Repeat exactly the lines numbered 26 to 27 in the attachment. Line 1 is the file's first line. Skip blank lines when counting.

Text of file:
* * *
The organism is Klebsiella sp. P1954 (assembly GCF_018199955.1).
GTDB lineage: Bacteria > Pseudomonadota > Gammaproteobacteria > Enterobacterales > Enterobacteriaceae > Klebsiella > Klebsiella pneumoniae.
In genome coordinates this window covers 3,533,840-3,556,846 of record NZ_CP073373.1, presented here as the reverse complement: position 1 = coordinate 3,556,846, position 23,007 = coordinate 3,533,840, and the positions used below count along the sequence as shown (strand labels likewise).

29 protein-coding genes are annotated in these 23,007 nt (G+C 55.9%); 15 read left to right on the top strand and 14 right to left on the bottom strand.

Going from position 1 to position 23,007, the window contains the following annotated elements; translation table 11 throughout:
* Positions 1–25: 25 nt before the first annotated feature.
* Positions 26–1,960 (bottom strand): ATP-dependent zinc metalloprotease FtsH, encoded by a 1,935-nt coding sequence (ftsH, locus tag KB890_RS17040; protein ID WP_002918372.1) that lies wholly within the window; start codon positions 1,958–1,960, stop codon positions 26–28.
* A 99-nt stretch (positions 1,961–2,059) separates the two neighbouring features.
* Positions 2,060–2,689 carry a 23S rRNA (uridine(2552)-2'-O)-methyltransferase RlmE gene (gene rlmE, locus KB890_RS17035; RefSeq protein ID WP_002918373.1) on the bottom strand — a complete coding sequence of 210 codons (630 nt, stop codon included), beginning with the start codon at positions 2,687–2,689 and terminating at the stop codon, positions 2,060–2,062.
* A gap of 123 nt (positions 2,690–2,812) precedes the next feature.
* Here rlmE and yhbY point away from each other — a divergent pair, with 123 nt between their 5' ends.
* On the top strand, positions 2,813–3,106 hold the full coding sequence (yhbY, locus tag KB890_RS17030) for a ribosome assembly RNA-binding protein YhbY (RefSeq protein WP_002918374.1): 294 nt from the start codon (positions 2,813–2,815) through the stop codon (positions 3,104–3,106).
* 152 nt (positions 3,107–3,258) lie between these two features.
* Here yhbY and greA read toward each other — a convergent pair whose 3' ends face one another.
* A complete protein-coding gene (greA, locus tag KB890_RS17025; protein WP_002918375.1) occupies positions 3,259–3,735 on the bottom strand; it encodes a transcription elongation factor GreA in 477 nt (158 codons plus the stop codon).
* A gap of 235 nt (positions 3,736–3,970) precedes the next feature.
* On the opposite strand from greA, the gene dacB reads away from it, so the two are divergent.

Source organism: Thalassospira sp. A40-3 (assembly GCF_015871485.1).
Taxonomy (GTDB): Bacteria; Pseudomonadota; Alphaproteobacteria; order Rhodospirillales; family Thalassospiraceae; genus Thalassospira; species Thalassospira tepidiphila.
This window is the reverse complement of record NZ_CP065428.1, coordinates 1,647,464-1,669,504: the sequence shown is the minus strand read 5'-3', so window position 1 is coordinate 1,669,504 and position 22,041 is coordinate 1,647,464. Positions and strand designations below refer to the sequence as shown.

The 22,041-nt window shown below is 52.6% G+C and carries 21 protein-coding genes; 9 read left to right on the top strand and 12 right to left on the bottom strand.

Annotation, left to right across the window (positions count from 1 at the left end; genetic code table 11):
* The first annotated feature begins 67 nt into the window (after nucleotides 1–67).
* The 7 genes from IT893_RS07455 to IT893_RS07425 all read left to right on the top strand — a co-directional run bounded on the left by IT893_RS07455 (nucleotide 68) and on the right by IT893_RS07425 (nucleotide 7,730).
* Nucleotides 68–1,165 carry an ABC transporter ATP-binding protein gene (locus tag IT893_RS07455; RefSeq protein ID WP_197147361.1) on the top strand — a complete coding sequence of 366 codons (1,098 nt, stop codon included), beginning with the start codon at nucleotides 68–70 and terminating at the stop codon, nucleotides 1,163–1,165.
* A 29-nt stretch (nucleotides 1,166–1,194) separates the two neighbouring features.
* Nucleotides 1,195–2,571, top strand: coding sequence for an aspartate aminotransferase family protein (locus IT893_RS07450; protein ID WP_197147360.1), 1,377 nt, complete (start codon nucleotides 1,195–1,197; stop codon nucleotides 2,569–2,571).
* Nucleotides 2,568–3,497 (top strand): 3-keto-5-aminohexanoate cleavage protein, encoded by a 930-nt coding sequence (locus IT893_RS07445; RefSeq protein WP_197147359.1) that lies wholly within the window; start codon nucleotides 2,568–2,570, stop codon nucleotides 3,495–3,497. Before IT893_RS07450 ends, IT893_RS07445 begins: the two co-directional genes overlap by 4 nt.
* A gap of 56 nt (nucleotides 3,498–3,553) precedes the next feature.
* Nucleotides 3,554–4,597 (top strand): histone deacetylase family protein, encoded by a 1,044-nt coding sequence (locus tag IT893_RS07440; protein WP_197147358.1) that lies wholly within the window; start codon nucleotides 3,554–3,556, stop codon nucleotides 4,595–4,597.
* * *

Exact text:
* A 29-nt stretch (nucleotides 1,166–1,194) separates the two neighbouring features.
* Nucleotides 1,195–2,571, top strand: coding sequence for an aspartate aminotransferase family protein (locus IT893_RS07450; protein ID WP_197147360.1), 1,377 nt, complete (start codon nucleotides 1,195–1,197; stop codon nucleotides 2,569–2,571).